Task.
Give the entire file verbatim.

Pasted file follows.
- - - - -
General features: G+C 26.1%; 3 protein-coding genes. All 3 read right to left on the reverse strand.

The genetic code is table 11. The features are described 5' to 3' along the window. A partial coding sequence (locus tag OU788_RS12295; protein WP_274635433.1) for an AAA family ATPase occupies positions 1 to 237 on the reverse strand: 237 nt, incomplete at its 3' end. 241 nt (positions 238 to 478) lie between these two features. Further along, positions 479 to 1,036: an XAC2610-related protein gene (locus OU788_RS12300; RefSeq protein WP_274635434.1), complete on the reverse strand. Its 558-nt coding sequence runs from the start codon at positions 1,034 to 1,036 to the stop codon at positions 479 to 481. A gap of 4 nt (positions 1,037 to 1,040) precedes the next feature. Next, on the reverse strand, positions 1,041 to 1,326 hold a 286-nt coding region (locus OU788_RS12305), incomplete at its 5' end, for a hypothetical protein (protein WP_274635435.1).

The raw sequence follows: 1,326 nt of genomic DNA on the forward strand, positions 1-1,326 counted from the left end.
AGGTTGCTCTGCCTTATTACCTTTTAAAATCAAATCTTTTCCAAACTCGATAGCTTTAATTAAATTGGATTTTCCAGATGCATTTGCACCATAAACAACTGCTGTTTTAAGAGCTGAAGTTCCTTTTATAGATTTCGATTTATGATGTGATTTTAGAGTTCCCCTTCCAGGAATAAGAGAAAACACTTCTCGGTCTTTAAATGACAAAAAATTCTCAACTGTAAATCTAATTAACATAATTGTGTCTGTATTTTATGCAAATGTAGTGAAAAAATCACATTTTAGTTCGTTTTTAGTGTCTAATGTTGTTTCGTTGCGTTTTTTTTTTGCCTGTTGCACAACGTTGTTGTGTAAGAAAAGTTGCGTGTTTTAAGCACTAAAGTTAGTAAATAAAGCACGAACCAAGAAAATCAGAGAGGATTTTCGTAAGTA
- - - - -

General features: G+C 26.1%; 3 protein-coding genes. All 3 read right to left on the reverse strand.

The genetic code is table 11. The features are described 5' to 3' along the window. A partial coding sequence (locus tag OU788_RS12295; protein WP_274635433.1) for an AAA family ATPase occupies positions 1 to 237 on the reverse strand: 237 nt, incomplete at its 3' end. 241 nt (positions 238 to 478) lie between these two features. Further along, positions 479 to 1,036: an XAC2610-related protein gene (locus OU788_RS12300; RefSeq protein WP_274635434.1), complete on the reverse strand. Its 558-nt coding sequence runs from the start codon at positions 1,034 to 1,036 to the stop codon at positions 479 to 481. A gap of 4 nt (positions 1,037 to 1,040) precedes the next feature. Next, on the reverse strand, positions 1,041 to 1,326 hold a 286-nt coding region (locus OU788_RS12305), incomplete at its 5' end, for a hypothetical protein (protein WP_274635435.1).

The raw sequence follows: 1,326 nt of genomic DNA on the forward strand, positions 1-1,326 counted from the left end.
AGGTTGCTCTGCCTTATTACCTTTTAAAATCAAATCTTTTCCAAACTCGATAGCTTTAATTAAATTGGATTTTCCAGATGCATTTGCACCATAAACAACTGCTGTTTTAAGAGCTGAAGTTCCTTTTATAGATTTCGATTTATGATGTGATTTTAGAGTTCCCCTTCCAGGAATAAGAGAAAACACTTCTCGGTCTTTAAATGACAAAAAATTCTCAACTGTAAATCTAATTAACATAATTGTGTCTGTATTTTATGCAAATGTAGTGAAAAAATCACATTTTAGTTCGTTTTTAGTGTCTAATGTTGTTTCGTTGCGTTTTTTTTTTGCCTGTTGCACAACGTTGTTGTGTAAGAAAAGTTGCGTGTTTTAAGCACTAAAGTTAGTAAATAAAGCACGAACCAAGAAAATCAGAGAGGATTTTCGTAAGTA